Bulgaria in the First World War

By Hall, Richard C. | The Historian, Summer 2011 | Go to article overview

Bulgaria in the First World War


Hall, Richard C., The Historian


THE IMPORTANCE OF Southeastern Europe in the events leading up to and during the First World War is often limited in contemporary historiography to the question of the degree of culpability of Serbia in the Sarajevo assassination. Southeastern Europe was, however, an arena for intense military activity beginning as early as 1912, which lasted through 1918. All of the countries there became involved in the fighting. All the Balkan states achieved victories and suffered defeats. During the First World War, Greece, Montenegro, Romania, and Serbia supported the Entente. Only Bulgaria joined the Central Powers. Naturally, the subject of Bulgarian participation in the First World War has always been of great interest in that country. Memoirs, official publications, and philippics appeared in the country soon after the war ended. (1) Even during the Communist regime, the topic received some attention. (2) Recently, the well-known Bulgarian historian Georgi Markov produced a thoughtful two-volume study of Bulgaria's participation in the First World War. (3)

Very few publications concerning Bulgaria's role in the First World War have appeared in Western languages. In 1941, Bulgaria compounded its "error" of joining the Central Powers by an alliance with Nazi Germany, and subsequently Bulgaria became became the most subservient Soviet client state during the Cold War. These issues obscured interest in Bulgarian history outside the country. The best English-language book published in the second half of the twentieth century dealing with the role of Bulgaria in the First World War was Alan Palmer's The Gardeners of Salonika. (4) It drew from English and French sources as well as some German materials, and was written mainly from an "Entente perspective." The only other post-Second-World-War book depicting Bulgaria in the First World War in English is Alan Wakefield's Under the Devil's Eye: Britain's Forgotten Army at Salonika 1915-1918. (5) While it provides the most recent account of the war in this part of Europe, it is largely limited to the British perspective. Of further note is Nigel Thomas and Dusan Babac, Armies in the Balkans 1914-1918, which presents Balkans issues in the First World War succinctly but superficially. (6) The details of Bulgaria's role in the First World War thus remain largely unknown outside of the Balkans.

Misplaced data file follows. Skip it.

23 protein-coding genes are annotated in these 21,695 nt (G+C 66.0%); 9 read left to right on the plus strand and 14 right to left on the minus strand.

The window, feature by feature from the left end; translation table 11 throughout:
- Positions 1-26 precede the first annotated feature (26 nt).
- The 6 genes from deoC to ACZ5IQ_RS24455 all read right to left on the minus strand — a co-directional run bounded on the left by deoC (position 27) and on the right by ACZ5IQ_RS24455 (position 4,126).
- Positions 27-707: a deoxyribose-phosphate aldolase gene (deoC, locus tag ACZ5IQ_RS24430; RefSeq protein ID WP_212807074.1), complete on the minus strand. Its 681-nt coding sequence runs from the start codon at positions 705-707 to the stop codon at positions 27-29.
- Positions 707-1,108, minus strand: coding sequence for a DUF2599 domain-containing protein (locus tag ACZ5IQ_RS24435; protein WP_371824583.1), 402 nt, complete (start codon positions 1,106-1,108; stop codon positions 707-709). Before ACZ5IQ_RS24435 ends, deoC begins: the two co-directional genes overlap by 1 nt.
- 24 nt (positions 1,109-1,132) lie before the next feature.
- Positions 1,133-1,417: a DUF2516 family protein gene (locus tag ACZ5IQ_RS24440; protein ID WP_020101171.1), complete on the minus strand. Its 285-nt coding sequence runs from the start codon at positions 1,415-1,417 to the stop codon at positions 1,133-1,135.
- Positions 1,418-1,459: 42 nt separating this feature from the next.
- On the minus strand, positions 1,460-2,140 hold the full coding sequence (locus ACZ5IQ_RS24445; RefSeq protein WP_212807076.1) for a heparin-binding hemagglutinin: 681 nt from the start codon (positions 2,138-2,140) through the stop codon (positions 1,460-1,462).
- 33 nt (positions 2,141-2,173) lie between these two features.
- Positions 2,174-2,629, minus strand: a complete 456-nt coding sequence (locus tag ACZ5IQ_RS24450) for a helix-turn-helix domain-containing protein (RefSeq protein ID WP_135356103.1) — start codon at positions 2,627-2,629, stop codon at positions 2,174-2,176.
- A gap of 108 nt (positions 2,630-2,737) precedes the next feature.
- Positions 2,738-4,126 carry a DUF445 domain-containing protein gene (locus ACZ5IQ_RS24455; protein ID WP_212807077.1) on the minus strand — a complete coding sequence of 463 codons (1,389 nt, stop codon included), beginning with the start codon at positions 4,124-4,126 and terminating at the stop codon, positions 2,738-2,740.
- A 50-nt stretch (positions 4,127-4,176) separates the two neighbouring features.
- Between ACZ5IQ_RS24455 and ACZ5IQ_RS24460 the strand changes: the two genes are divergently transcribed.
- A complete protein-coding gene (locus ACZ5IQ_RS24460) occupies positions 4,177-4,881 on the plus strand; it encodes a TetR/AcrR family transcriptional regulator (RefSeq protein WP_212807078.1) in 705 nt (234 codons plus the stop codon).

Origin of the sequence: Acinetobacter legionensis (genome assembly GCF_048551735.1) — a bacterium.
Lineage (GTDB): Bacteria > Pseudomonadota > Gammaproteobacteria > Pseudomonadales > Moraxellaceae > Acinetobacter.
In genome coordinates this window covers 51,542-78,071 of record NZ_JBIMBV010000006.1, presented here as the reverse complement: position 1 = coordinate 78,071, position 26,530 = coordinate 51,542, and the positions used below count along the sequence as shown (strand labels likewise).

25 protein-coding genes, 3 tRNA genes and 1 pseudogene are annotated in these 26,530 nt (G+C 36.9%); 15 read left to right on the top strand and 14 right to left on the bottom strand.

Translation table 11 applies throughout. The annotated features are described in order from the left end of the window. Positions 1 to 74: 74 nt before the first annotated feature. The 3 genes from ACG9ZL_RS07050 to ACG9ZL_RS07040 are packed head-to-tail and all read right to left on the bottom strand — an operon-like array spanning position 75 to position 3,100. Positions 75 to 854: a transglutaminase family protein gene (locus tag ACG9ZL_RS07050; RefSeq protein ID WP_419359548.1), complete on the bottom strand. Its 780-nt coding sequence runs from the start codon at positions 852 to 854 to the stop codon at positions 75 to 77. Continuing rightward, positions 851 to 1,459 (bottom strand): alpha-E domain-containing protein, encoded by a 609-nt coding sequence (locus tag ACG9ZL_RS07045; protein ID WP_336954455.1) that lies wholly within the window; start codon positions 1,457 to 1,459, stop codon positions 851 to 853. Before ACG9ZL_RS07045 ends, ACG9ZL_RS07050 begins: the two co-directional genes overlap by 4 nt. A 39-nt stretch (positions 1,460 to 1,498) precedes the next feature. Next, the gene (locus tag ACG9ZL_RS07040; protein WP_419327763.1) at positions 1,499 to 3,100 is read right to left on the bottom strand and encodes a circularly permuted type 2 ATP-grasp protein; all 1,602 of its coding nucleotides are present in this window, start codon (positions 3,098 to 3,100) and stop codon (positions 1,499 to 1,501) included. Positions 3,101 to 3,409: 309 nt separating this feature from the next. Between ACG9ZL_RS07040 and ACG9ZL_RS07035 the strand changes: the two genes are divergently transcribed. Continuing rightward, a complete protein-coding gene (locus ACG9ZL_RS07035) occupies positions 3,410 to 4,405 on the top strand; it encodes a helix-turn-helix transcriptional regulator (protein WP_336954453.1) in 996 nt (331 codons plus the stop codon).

Bulgaria's alliance with Germany, Austria-Hungary, and especially the ancient Bulgarian foe, the Ottoman Empire, is in itself remarkable. The explanation lies in the problem of Macedonia. Nineteenth-century Bulgarians, Greeks, and Serbians all regarded Macedonia as integral to the establishment of their national states. This region, which corresponded roughly to the Ottoman province (vilayet) of Salonika (Bulgarian: Solun; Greek: Thessaloniki; Turkish: Selanik), had a mixed population and a productive economy. The Treaty of San Stefano of 3 March 1878 that concluded the Russo-Turkish War of 1877-78 established at the behest of the victorious Russians a large Bulgaria that included Macedonia. Bulgarian nationalists regarded Macedonia as a region vital to the unity and development of their people. The objections of other Great Powers and other Balkan states forced a revision of this treaty at the Congress of Berlin. The Treaty of Berlin of 13 July 1878 returned Macedonia to Ottoman rule. During the final years of the nineteenth century and the beginning of the twentieth century, Macedonia (albeit nominally ruled by the Turks) became the arena of intense nationalist rivalries pitting Bulgarian armed bands against those of the Greeks and Serbians.

The First Balkan War of 1912-13 broke out in October 1912 between a coalition of Bulgaria, Greece, Montenegro, and Serbia and their former ruler, the Ottoman Empire. (7) Not surprisingly Bulgaria's main objective in the Balkan Wars was Macedonia. Victorious Bulgarian troops advanced to the final Ottoman defensive positions outside Constantinople at Chataldzha (Turkish: Catalca) in November 1912 and took the important Ottoman fortress town of Adrianople (Turkish: Edirne, Bulgarian: Odrin) on 26 March 1913, after a four-month siege. …

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